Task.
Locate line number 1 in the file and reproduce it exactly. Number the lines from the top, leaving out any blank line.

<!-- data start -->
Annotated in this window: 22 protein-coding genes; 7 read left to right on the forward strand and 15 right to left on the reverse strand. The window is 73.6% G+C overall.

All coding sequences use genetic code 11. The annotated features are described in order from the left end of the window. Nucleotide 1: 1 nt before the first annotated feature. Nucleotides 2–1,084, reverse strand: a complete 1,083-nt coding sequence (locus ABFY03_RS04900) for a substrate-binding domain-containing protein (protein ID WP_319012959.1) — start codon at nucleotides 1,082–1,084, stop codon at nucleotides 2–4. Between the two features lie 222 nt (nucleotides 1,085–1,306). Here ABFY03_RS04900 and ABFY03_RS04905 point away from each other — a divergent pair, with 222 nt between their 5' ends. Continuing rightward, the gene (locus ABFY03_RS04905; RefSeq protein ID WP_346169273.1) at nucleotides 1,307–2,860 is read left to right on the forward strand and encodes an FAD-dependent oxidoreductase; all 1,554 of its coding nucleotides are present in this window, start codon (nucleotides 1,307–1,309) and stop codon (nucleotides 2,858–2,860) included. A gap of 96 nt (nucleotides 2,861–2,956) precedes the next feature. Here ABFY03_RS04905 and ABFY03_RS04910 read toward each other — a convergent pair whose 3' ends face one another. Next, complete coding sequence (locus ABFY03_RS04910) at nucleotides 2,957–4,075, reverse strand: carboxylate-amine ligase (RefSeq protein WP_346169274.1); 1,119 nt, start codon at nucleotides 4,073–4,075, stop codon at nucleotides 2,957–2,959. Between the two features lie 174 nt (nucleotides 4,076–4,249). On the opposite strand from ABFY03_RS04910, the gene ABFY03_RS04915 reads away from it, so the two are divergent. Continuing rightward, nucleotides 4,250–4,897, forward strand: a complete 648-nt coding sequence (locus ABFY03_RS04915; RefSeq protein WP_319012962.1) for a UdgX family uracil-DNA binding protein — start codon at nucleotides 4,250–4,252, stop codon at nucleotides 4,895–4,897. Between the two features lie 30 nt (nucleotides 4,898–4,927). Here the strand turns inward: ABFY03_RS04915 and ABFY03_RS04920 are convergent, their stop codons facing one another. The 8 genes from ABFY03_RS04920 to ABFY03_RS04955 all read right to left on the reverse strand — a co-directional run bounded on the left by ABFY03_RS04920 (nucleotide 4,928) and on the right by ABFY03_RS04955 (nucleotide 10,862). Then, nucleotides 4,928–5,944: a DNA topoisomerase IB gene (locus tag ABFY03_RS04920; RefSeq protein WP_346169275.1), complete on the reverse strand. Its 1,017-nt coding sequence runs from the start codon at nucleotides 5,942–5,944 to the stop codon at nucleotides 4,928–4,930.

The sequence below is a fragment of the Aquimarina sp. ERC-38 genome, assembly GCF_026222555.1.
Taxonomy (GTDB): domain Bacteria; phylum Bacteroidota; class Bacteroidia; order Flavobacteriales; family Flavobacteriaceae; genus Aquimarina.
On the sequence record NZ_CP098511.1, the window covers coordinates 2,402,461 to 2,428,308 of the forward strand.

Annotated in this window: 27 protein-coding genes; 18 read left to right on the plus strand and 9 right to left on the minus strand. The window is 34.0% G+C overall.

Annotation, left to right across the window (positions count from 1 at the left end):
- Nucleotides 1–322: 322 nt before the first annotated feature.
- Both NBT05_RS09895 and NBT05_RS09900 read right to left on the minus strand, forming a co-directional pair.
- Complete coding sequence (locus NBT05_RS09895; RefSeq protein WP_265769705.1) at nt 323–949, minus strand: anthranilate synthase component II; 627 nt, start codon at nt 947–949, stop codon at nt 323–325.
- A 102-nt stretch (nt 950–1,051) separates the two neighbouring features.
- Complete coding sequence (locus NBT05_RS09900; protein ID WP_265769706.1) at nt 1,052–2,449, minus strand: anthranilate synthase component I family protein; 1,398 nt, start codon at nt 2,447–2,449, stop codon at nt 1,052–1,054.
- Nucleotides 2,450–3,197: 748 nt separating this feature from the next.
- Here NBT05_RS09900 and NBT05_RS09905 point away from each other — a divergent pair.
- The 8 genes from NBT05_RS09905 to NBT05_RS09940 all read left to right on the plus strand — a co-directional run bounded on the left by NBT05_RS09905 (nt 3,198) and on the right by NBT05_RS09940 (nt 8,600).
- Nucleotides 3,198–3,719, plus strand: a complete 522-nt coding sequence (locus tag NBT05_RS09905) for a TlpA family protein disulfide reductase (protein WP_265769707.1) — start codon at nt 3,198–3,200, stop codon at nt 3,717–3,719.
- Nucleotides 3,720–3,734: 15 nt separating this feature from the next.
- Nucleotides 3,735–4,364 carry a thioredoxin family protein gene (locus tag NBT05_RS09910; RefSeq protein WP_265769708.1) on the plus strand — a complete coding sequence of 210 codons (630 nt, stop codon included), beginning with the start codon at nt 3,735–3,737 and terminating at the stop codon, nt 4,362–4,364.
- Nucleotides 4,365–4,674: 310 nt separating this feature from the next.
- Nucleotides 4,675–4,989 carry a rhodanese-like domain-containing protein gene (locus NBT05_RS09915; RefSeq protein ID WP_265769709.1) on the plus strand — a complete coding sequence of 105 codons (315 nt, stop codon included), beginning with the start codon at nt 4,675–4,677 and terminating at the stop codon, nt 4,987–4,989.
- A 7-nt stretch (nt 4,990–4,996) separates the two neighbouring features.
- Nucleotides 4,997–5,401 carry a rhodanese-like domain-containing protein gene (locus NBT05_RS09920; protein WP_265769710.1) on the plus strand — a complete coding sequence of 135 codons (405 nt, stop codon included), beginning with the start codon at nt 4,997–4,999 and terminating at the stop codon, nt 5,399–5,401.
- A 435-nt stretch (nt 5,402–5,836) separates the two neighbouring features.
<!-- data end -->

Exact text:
Annotated in this window: 22 protein-coding genes; 7 read left to right on the forward strand and 15 right to left on the reverse strand. The window is 73.6% G+C overall.